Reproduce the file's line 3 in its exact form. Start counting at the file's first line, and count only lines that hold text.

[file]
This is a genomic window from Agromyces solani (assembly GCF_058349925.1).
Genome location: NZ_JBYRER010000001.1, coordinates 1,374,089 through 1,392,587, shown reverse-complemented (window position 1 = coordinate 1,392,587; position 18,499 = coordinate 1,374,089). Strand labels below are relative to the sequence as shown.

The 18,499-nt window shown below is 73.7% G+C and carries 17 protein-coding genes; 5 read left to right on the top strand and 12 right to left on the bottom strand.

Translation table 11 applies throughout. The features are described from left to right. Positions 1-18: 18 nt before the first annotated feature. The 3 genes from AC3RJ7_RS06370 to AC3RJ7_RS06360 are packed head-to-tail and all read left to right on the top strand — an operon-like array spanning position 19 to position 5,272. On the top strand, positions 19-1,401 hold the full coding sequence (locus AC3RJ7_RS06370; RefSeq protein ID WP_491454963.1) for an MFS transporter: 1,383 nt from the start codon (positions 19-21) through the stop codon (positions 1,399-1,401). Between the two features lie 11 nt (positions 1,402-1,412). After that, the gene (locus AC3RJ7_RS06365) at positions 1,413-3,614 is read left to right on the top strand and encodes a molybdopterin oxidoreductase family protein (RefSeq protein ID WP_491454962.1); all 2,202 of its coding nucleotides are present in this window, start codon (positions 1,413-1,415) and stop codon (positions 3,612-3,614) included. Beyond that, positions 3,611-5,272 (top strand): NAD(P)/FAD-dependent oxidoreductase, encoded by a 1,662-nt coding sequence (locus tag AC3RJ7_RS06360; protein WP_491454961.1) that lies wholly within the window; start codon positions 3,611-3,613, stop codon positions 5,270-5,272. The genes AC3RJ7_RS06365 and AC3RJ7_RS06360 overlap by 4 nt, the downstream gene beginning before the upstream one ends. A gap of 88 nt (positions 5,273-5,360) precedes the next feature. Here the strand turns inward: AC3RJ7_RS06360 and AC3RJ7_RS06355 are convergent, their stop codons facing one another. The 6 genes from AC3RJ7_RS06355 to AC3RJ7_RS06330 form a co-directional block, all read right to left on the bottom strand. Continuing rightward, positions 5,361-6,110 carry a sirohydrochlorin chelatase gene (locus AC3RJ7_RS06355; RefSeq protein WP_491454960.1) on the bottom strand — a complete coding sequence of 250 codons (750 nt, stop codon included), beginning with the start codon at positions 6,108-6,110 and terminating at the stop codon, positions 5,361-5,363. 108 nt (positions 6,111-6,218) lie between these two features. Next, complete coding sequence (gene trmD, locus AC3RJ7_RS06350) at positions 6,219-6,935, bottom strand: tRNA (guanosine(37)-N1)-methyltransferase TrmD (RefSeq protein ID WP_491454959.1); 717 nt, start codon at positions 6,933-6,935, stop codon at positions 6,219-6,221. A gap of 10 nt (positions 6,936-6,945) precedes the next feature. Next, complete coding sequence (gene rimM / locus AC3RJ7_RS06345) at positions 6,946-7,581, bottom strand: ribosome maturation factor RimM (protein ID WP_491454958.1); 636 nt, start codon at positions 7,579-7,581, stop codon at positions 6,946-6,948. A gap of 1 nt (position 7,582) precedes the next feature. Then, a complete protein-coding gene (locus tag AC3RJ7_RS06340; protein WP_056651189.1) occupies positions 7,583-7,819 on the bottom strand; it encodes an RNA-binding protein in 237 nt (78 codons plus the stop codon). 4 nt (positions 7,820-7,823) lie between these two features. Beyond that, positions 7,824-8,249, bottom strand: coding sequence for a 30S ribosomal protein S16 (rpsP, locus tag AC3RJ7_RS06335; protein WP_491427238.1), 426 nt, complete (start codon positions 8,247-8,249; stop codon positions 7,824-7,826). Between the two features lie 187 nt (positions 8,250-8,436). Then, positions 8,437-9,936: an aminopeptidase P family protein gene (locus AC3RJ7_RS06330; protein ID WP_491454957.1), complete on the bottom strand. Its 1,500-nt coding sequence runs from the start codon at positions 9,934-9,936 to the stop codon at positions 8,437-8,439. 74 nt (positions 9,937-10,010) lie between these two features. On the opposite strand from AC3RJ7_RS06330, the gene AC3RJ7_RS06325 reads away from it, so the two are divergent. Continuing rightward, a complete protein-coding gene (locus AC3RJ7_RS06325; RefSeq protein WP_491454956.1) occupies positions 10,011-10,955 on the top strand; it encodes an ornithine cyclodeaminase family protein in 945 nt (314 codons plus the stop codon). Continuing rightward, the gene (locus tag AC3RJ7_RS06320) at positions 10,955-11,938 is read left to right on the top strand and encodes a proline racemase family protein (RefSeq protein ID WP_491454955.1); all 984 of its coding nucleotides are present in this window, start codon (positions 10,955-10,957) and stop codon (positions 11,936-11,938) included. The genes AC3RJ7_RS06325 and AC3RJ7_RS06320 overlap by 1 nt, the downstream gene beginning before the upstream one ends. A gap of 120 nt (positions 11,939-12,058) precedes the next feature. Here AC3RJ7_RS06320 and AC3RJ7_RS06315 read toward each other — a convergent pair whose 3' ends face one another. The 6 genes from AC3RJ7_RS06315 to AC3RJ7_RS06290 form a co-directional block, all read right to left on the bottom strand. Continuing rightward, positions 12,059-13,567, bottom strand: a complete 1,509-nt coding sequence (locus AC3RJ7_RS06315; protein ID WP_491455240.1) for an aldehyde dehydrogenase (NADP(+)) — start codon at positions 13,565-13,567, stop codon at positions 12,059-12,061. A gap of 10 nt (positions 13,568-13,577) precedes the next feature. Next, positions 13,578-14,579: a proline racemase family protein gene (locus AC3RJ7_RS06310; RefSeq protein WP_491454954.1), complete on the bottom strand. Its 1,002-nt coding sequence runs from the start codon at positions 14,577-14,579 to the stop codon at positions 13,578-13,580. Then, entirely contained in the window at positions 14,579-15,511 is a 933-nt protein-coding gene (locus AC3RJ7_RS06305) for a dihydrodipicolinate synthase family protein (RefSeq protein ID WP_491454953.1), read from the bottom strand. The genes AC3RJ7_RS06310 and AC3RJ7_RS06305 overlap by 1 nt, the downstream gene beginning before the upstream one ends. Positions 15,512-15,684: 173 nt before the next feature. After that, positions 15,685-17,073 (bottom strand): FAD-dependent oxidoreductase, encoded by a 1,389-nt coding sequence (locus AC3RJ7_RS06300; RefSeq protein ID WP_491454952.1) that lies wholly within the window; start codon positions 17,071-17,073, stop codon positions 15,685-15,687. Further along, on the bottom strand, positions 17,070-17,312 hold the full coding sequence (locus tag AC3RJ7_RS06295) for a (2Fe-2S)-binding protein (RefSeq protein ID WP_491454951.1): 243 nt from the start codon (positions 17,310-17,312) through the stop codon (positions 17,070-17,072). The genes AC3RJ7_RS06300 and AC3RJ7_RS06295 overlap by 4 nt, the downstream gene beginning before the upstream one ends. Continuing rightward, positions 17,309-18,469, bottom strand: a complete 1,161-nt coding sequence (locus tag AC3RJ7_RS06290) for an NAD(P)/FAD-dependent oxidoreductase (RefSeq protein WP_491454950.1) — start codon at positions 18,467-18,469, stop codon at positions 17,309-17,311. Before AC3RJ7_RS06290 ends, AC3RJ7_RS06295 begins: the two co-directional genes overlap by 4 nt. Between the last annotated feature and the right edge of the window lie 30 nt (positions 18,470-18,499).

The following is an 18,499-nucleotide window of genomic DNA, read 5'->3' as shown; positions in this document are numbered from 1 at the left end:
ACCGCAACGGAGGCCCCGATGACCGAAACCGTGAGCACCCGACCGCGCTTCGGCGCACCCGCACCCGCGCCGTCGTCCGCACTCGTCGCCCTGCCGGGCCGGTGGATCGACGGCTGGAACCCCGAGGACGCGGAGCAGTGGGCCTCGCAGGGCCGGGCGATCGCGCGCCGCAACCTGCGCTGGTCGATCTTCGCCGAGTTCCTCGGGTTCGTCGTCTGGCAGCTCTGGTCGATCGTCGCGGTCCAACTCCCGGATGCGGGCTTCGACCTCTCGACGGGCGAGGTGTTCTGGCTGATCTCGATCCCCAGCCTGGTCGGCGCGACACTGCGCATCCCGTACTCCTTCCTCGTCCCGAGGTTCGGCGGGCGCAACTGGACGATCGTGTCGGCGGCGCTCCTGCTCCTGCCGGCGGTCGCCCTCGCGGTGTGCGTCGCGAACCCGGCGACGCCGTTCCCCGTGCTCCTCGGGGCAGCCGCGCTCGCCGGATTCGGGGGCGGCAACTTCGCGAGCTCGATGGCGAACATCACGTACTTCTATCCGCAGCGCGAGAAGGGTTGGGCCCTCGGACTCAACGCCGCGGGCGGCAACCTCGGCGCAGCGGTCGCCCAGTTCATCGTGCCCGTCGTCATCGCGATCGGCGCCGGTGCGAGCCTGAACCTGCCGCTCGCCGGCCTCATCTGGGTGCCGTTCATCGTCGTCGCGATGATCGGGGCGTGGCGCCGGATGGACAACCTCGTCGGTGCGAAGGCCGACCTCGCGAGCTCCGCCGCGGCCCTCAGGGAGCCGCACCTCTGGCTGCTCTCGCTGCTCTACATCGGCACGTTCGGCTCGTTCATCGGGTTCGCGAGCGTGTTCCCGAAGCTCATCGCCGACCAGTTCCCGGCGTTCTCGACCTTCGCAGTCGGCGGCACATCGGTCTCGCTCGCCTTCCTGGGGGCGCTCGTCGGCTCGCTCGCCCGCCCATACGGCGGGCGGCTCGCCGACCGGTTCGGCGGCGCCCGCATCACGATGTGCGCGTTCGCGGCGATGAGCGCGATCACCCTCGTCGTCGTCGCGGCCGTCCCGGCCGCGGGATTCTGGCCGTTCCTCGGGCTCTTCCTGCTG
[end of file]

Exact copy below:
The 18,499-nt window shown below is 73.7% G+C and carries 17 protein-coding genes; 5 read left to right on the top strand and 12 right to left on the bottom strand.